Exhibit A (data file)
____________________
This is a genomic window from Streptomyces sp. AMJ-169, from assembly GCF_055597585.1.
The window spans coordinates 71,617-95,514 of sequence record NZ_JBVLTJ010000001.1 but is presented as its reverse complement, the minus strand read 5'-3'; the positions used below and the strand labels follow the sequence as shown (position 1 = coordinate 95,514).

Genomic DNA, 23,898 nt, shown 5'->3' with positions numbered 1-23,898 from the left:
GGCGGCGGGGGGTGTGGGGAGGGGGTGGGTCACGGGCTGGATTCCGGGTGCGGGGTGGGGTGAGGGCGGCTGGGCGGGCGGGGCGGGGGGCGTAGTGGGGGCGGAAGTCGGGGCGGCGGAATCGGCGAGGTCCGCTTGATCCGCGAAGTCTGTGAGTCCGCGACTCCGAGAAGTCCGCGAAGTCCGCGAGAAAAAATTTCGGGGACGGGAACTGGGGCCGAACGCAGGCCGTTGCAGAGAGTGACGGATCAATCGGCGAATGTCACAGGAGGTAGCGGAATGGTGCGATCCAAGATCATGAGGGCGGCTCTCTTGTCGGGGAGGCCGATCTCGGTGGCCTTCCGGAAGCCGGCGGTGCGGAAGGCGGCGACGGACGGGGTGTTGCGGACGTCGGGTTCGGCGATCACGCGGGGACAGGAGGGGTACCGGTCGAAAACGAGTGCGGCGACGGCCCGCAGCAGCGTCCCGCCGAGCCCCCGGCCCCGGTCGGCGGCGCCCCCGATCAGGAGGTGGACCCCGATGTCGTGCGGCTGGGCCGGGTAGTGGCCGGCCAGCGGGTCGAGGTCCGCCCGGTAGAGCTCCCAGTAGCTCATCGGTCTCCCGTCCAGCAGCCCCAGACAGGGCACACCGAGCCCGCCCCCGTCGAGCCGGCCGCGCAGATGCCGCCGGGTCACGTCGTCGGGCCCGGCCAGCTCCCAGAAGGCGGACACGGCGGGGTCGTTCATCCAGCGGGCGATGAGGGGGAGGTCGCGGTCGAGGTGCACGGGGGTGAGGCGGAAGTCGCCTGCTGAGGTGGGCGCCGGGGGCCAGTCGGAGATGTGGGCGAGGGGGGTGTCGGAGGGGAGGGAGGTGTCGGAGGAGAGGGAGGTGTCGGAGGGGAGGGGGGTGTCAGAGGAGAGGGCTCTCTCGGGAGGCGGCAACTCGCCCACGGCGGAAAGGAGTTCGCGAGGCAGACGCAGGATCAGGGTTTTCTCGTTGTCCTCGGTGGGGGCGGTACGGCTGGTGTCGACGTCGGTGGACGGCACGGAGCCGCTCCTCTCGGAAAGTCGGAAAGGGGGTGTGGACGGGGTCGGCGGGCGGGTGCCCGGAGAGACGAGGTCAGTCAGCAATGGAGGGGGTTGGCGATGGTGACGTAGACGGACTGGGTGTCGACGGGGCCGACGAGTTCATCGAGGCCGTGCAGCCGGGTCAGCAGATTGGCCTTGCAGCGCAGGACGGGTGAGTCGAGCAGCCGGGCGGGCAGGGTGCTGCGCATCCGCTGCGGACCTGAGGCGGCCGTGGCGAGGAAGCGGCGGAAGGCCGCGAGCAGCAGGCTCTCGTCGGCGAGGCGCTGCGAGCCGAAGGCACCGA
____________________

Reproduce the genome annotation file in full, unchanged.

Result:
This is a genomic window from Streptomyces sp. AMJ-169, from assembly GCF_055597585.1.
The window spans coordinates 71,617-95,514 of sequence record NZ_JBVLTJ010000001.1 but is presented as its reverse complement, the minus strand read 5'-3'; the positions used below and the strand labels follow the sequence as shown (position 1 = coordinate 95,514).

Genomic DNA, 23,898 nt, shown 5'->3' with positions numbered 1-23,898 from the left:
GGCGGCGGGGGGTGTGGGGAGGGGGTGGGTCACGGGCTGGATTCCGGGTGCGGGGTGGGGTGAGGGCGGCTGGGCGGGCGGGGCGGGGGGCGTAGTGGGGGCGGAAGTCGGGGCGGCGGAATCGGCGAGGTCCGCTTGATCCGCGAAGTCTGTGAGTCCGCGACTCCGAGAAGTCCGCGAAGTCCGCGAGAAAAAATTTCGGGGACGGGAACTGGGGCCGAACGCAGGCCGTTGCAGAGAGTGACGGATCAATCGGCGAATGTCACAGGAGGTAGCGGAATGGTGCGATCCAAGATCATGAGGGCGGCTCTCTTGTCGGGGAGGCCGATCTCGGTGGCCTTCCGGAAGCCGGCGGTGCGGAAGGCGGCGACGGACGGGGTGTTGCGGACGTCGGGTTCGGCGATCACGCGGGGACAGGAGGGGTACCGGTCGAAAACGAGTGCGGCGACGGCCCGCAGCAGCGTCCCGCCGAGCCCCCGGCCCCGGTCGGCGGCGCCCCCGATCAGGAGGTGGACCCCGATGTCGTGCGGCTGGGCCGGGTAGTGGCCGGCCAGCGGGTCGAGGTCCGCCCGGTAGAGCTCCCAGTAGCTCATCGGTCTCCCGTCCAGCAGCCCCAGACAGGGCACACCGAGCCCGCCCCCGTCGAGCCGGCCGCGCAGATGCCGCCGGGTCACGTCGTCGGGCCCGGCCAGCTCCCAGAAGGCGGACACGGCGGGGTCGTTCATCCAGCGGGCGATGAGGGGGAGGTCGCGGTCGAGGTGCACGGGGGTGAGGCGGAAGTCGCCTGCTGAGGTGGGCGCCGGGGGCCAGTCGGAGATGTGGGCGAGGGGGGTGTCGGAGGGGAGGGAGGTGTCGGAGGAGAGGGAGGTGTCGGAGGGGAGGGGGGTGTCAGAGGAGAGGGCTCTCTCGGGAGGCGGCAACTCGCCCACGGCGGAAAGGAGTTCGCGAGGCAGACGCAGGATCAGGGTTTTCTCGTTGTCCTCGGTGGGGGCGGTACGGCTGGTGTCGACGTCGGTGGACGGCACGGAGCCGCTCCTCTCGGAAAGTCGGAAAGGGGGTGTGGACGGGGTCGGCGGGCGGGTGCCCGGAGAGACGAGGTCAGTCAGCAATGGAGGGGGTTGGCGATGGTGACGTAGACGGACTGGGTGTCGACGGGGCCGACGAGTTCATCGAGGCCGTGCAGCCGGGTCAGCAGATTGGCCTTGCAGCGCAGGACGGGTGAGTCGAGCAGCCGGGCGGGCAGGGTGCTGCGCATCCGCTGCGGACCTGAGGCGGCCGTGGCGAGGAAGCGGCGGAAGGCCGCGAGCAGCAGGCTCTCGTCGGCGAGGCGCTGCGAGCCGAAGGCACCGA